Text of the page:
Use your full imagination to feel yourself there and allow the calm to settle over you. Think about what you smell, feel, and hear in this place. Notice the colors, lighting, and beauty of it. If there is a taste associated, really let yourself pull to mind the essence with as much detail as you can. The more you engage your senses in this visualization, the better.

Anxiety Help Step 4:Carry Lavender Oil

Scent is one of our least utilized and most powerful senses. It can trigger a memory faster than any other sense. It’s one of the hidden triggers behind PTSD flashbacks, unfortunately. But it’s power also can be harnessed for good, too.

Lavender is known to have a relaxing effect on the brain. Many children’s soaps and lotions have the scent of lavendar meant to help them calm and get ready for bed at bath time. You might keep a small vile of lavender oil in your purse or pocket and inhale its scent when you find your anxiety spiking in public. You can even rub some between your finger and then rub on your temples to calm down.

If lavender isn’t your thing, feel free to experiment with different smells. They don’t even have to be pleasant smells to disrupt the anxiety train. For instance, the smell of something terrible like skunk spray or something rotting might get your attention more fully, allowing you to be present with the smell and separate yourself from the anxiety.

Anxiety Help Step 5: Practice A Listening Meditation

If you’ve never tried a listening meditation, I highly recommend it for everyone. It can be especially beneficial when you are feeling anxious, and here’s why. Listening requires you to stop thinking. If you’ve noticed, many of these recommendations involve a common thread: they help you change your focus. Anxiety is like a tomato plant. The more you water it, the more it grows. When you want to curb your anxiety, you want to turn your focus to something other than the anxiety, and it will dry up and wither.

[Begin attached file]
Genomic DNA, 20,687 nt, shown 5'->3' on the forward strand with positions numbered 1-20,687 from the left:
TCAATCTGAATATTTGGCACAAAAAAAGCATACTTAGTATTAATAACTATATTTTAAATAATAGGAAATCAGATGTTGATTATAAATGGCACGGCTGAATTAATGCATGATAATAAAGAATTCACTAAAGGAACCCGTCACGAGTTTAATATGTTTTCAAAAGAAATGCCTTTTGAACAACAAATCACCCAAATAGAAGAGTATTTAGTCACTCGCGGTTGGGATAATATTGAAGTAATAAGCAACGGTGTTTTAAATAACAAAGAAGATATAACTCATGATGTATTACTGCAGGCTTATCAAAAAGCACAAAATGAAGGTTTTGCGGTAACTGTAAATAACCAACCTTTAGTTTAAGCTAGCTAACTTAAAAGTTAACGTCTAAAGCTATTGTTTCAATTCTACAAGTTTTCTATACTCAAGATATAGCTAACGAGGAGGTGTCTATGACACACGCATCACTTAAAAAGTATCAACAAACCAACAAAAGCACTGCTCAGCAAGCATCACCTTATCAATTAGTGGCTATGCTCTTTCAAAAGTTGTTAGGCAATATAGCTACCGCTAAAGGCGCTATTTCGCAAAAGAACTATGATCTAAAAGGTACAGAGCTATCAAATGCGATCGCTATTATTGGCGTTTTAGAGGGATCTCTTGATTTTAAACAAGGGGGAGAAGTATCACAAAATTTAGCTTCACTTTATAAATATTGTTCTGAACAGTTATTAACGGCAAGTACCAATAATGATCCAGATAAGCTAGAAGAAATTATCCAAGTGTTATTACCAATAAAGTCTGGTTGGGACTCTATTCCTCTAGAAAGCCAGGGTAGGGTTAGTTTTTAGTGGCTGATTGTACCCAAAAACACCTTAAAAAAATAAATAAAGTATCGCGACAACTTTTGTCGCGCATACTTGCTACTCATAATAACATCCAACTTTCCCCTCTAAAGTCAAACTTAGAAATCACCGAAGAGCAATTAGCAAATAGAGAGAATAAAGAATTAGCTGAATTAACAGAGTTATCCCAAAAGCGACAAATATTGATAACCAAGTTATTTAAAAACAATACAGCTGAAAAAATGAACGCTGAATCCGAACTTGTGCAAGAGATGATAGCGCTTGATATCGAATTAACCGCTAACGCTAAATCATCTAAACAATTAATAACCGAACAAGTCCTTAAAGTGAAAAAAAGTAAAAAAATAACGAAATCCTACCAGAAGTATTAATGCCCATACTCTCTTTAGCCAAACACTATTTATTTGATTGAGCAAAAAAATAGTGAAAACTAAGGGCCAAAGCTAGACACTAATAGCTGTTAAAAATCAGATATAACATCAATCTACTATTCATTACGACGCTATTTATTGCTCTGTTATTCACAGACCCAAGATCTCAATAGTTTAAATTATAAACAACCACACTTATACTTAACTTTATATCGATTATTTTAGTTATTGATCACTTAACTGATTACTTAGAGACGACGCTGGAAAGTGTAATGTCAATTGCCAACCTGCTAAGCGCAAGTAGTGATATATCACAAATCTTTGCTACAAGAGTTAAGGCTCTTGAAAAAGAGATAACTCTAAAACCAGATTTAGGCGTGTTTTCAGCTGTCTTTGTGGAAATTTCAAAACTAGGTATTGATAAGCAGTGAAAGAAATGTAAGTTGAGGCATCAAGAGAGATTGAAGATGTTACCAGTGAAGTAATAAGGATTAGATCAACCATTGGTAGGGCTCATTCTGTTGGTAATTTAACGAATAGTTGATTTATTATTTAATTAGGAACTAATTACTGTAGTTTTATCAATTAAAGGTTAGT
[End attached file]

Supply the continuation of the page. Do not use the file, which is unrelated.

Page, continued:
So, try a listening meditation now. Stop reading and instead listen to all of the ambient sounds there in the room with you, outside the door and window.

What do you hear?

Let your sense of hearing grow and grow, picking up more subtle sounds. The buzz of the lights overhead… the noise of the ice maker… a bee at the window… your dog’s collar down the hall…

It’s actually a very fun exercise to do. And in order to REALLY GIVE SOUND YOUR FULL ATTENTION, you can’t think while listening. It’s a bit like trying to juggle while standing on your hands, it simply cannot be done.

Much of our anxiety comes from our anxious thoughts. It’s our reptilian brain trying to keep us alive by alerting us to all of the dangers around us. But when we meditate, this mind chatter goes away.

When an anxiety attack comes on, life can feel unbearable. The next time this happens to you in public, try one or more of these techniques. Let us know how they work for you or add in your own trick for managing panic in the comments. We love to celebrate new, creative ways to manage anxiety!

And if you’d like to speak with someone about your anxiety, please get in touch. We’d be happy to explore treatment options.